CARAGA, Davao Oriental -- A Philippine Eagle is finally able to fly back to its forest home after spending two months in rehabilitation following her rescue from a farmer's trap.
Mal'lambugok, a two-year-old female Philippine Eagle, majestically spreads her wings and launches herself into the air as the crowd cheers after she was released from a cage. Her release was held in time for the celebration of the World Environmental Health Day on September 26, 2020.
Davao Oriental Governor Nelson Dayanghirang together with partners from the Philippine Eagle Foundation (PEF), Local Government Unit of Caraga, and the Department of the Environment and Natural Resources (DENR) led the Philippine Eagle's release at Sitio Palo Siete in Barangay PM Sobrecarey here which is near the forest covering the Mount Mayo-Kampalili Mountain Range, one of the nine Key Biodiversity Areas along the Eastern Mindanao Biodiversity Corridor.
"Mal'lambugok was rescued more than a month ago. It was in a very weak condition so we had to move it back to the center for rehab. Now, having fully recovered and in excellent health condition, it's ready for release back into the wild," said Philippine Eagle Foundation Executive Director Dennis Salvador.
On July 31, 2020, the juvenile eagle was rescued in Sitio Tagbanahao in Barangay PM Sobrecarey after being caught in a trap set by a local farmer whose piglets have been hunted down for weeks.
Tito Pagsac, the farmer who set up the trap to prevent it from further preying on his livestock, immediately called the Philippine Eagle Foundation after discovering the eagle in his snare. "Although it was affecting my livelihood, I've already known beforehand that it is illegal to harm eagles, so I immediately contacted the PEF," said Pagsac, who is now one of the 25 registered forest guards protecting the forest and wildlife in his village.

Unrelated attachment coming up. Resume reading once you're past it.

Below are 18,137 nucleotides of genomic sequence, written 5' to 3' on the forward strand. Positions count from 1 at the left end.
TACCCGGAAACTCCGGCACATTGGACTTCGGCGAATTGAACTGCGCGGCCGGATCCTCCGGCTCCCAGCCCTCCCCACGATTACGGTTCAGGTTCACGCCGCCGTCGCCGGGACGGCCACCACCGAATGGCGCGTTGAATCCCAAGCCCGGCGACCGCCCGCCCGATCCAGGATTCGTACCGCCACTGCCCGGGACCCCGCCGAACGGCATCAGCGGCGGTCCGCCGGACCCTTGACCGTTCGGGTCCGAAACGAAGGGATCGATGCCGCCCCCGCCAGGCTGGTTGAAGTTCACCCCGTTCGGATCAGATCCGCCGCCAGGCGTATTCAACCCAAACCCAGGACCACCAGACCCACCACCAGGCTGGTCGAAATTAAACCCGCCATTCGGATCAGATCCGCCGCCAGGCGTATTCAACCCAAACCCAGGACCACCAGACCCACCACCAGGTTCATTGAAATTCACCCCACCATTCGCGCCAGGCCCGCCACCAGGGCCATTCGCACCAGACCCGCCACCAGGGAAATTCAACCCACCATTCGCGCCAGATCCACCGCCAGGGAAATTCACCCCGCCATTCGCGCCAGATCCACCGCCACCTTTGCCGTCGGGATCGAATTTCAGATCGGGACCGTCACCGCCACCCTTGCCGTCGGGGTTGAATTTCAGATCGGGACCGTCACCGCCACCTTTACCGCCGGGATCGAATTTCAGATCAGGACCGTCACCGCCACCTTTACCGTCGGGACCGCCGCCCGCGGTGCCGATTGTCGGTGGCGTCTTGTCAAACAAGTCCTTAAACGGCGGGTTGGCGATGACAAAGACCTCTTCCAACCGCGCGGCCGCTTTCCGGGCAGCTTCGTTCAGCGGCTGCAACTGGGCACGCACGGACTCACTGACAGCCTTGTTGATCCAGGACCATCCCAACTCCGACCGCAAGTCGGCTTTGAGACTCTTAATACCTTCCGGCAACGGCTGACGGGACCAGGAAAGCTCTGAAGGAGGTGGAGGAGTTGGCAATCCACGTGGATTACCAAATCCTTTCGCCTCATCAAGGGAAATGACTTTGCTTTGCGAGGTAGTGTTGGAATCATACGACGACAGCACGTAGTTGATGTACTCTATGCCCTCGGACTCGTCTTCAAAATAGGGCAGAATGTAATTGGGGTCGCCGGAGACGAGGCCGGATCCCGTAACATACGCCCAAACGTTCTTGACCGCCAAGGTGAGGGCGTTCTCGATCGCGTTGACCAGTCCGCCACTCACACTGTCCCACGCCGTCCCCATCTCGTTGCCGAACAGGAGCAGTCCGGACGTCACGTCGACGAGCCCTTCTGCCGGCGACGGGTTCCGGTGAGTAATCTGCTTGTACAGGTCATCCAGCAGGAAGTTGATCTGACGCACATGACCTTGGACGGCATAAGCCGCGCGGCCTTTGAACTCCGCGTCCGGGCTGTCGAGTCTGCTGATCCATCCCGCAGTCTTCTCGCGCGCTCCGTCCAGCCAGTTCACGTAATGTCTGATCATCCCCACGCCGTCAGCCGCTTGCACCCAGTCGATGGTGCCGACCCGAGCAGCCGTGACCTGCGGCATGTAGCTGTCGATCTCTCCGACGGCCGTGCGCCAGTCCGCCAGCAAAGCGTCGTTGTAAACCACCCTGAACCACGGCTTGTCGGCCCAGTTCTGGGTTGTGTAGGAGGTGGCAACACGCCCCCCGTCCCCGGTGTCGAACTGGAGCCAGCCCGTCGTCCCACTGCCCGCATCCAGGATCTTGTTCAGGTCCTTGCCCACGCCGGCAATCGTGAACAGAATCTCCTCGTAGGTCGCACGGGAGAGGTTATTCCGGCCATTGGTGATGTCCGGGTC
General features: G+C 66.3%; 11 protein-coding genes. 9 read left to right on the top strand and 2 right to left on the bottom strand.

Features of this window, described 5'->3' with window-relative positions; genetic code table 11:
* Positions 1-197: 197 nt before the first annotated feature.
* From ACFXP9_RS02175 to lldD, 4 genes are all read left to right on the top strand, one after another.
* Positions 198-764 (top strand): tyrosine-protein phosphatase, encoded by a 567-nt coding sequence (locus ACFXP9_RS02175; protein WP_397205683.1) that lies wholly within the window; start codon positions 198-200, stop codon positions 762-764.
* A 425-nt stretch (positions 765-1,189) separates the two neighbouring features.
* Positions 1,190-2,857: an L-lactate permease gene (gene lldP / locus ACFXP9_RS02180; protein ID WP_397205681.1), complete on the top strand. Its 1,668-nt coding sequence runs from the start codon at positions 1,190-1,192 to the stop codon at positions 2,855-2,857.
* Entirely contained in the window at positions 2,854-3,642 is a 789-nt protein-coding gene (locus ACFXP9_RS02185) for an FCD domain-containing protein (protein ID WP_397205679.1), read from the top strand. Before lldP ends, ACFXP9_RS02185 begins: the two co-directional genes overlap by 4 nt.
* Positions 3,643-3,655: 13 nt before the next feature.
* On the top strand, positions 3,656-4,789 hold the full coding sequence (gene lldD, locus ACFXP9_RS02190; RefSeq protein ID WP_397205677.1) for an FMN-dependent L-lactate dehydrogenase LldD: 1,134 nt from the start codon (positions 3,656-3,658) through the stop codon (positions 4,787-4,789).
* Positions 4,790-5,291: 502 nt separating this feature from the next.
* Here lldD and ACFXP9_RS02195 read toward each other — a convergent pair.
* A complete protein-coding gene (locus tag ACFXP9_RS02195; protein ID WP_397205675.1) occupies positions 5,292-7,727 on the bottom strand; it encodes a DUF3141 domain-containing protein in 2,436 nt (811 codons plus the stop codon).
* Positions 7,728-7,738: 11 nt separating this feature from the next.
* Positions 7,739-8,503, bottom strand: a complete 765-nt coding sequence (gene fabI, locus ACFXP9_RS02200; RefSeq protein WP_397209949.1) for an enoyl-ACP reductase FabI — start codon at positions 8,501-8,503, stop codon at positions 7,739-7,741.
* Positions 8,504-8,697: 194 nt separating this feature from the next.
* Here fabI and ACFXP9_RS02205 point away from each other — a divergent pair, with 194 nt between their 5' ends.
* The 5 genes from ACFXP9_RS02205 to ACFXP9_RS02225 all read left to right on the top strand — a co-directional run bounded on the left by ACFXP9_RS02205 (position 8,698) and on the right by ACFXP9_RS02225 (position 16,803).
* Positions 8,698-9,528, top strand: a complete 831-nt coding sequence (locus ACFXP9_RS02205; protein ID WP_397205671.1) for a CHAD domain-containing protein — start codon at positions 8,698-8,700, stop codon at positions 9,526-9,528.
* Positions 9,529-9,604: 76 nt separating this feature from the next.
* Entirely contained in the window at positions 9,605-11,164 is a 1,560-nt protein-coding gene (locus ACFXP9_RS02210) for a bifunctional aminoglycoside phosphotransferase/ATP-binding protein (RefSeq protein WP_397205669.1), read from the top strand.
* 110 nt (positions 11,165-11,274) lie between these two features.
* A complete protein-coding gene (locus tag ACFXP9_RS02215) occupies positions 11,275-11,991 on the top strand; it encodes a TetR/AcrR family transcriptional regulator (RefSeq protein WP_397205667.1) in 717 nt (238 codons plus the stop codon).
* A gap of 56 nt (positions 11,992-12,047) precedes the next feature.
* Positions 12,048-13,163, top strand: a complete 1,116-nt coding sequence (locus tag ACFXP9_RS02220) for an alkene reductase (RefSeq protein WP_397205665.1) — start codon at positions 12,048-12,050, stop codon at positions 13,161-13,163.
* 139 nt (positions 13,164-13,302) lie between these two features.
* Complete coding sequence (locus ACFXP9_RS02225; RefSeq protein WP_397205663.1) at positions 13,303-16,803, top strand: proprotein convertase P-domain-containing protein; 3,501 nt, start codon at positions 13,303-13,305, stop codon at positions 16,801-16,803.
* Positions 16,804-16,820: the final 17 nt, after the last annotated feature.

Responding to the urgent call, a team from the PEF immediately took the bird to its center in Davao City where it was subjected to a series of tests and medical examinations. Based on the assessment, the bird was alert and has sustained no injuries. She was then placed under rehabilitation until her health was fully restored.
With her release, it is hoped that Mal'lambugok will be reintegrated back into the wild population. "Once she becomes sexually mature, she would find a mate, nest, and contribute new individuals that will help sustain the population into the future," says the PEF.
Mal'lambugok, whose name is the Mandaya term for Philippine Eagle, is only one of the few Philippine Eagles who are lucky enough to be rescued and released back into the wild.
While being considered a symbol of national pride as it is found nowhere else in the world except in the Philippines, the Philippine Eagle is also one of the world's most threatened raptors and is being listed by the International Union for Conservation (IUCN) as a "critically endangered" species, says the PEF.
Mal'lambugok, being a young "surplus" bird who will disperse across the landscape until she is sexually mature and breeds, is vulnerable to shooting, hunting, and trapping, the PEF adds.
Moreover, the degradation of the forest and human intrusion by competing with the eagles in terms of prey animals are other challenges that the species constantly face. Mr. Salvador of the PEF said that the eagle's predation of domestic animals is a big eye-opener indicating some degree of disturbance in their natural habitat. "Usually, eagles' prey on wild animals. But when it starts taking domestic animals, that says a lot on the condition of our forests. That's why it is important to have a sustained education campaign and perhaps there may be a need to support and provide conservation incentives so people don't take resources off the forest," he said.